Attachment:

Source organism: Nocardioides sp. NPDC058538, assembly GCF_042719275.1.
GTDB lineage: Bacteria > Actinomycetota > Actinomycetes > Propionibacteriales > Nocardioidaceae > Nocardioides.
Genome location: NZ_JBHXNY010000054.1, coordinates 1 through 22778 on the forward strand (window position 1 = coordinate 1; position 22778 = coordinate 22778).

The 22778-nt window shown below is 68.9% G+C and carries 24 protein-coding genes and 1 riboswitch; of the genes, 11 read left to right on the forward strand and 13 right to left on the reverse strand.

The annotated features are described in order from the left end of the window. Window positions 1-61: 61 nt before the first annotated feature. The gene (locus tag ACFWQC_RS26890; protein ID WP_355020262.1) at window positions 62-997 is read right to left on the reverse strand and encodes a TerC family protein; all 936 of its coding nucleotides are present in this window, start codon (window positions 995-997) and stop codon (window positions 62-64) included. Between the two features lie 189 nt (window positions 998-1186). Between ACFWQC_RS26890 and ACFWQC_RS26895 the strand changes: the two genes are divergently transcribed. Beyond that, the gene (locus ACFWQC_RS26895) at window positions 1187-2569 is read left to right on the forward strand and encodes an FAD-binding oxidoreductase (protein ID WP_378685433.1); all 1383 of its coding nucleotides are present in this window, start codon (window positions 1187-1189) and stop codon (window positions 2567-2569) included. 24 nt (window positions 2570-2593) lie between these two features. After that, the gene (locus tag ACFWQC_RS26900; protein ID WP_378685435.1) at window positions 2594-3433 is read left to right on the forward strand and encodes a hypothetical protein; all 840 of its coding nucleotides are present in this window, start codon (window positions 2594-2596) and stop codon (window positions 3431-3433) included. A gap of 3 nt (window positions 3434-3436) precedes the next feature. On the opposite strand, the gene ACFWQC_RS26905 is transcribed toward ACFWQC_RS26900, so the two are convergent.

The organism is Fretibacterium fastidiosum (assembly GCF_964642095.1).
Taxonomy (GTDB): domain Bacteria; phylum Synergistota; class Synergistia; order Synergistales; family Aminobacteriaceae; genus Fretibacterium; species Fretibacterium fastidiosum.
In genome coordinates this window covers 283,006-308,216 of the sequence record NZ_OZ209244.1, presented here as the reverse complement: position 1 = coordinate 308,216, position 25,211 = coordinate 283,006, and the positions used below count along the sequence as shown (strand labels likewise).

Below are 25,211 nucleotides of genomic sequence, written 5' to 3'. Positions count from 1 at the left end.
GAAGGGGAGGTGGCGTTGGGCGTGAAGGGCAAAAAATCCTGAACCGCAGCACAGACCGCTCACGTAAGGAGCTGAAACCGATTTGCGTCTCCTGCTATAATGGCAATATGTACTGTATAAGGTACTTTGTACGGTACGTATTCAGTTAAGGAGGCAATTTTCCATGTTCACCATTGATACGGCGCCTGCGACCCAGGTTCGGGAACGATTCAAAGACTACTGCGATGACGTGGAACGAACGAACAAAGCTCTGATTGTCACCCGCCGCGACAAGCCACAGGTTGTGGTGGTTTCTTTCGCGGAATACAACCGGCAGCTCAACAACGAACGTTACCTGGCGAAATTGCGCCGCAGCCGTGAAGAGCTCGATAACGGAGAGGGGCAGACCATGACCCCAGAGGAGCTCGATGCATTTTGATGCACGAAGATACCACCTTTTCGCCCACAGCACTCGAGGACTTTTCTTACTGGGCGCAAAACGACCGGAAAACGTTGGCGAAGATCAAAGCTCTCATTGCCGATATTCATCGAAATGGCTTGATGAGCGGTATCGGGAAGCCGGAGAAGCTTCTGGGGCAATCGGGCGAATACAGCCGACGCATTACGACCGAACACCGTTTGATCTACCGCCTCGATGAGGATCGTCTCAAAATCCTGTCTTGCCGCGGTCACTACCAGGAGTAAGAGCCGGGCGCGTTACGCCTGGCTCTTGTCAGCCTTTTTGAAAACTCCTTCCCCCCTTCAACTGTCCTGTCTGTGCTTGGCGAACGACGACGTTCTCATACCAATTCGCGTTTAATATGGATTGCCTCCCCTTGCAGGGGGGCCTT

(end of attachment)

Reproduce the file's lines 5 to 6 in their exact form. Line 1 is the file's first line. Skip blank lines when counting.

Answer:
The annotated features are described in order from the left end of the window. Window positions 1-61: 61 nt before the first annotated feature. The gene (locus tag ACFWQC_RS26890; protein ID WP_355020262.1) at window positions 62-997 is read right to left on the reverse strand and encodes a TerC family protein; all 936 of its coding nucleotides are present in this window, start codon (window positions 995-997) and stop codon (window positions 62-64) included. Between the two features lie 189 nt (window positions 998-1186). Between ACFWQC_RS26890 and ACFWQC_RS26895 the strand changes: the two genes are divergently transcribed. Beyond that, the gene (locus ACFWQC_RS26895) at window positions 1187-2569 is read left to right on the forward strand and encodes an FAD-binding oxidoreductase (protein ID WP_378685433.1); all 1383 of its coding nucleotides are present in this window, start codon (window positions 1187-1189) and stop codon (window positions 2567-2569) included. 24 nt (window positions 2570-2593) lie between these two features. After that, the gene (locus tag ACFWQC_RS26900; protein ID WP_378685435.1) at window positions 2594-3433 is read left to right on the forward strand and encodes a hypothetical protein; all 840 of its coding nucleotides are present in this window, start codon (window positions 2594-2596) and stop codon (window positions 3431-3433) included. A gap of 3 nt (window positions 3434-3436) precedes the next feature. On the opposite strand, the gene ACFWQC_RS26905 is transcribed toward ACFWQC_RS26900, so the two are convergent.

The organism is Fretibacterium fastidiosum (assembly GCF_964642095.1).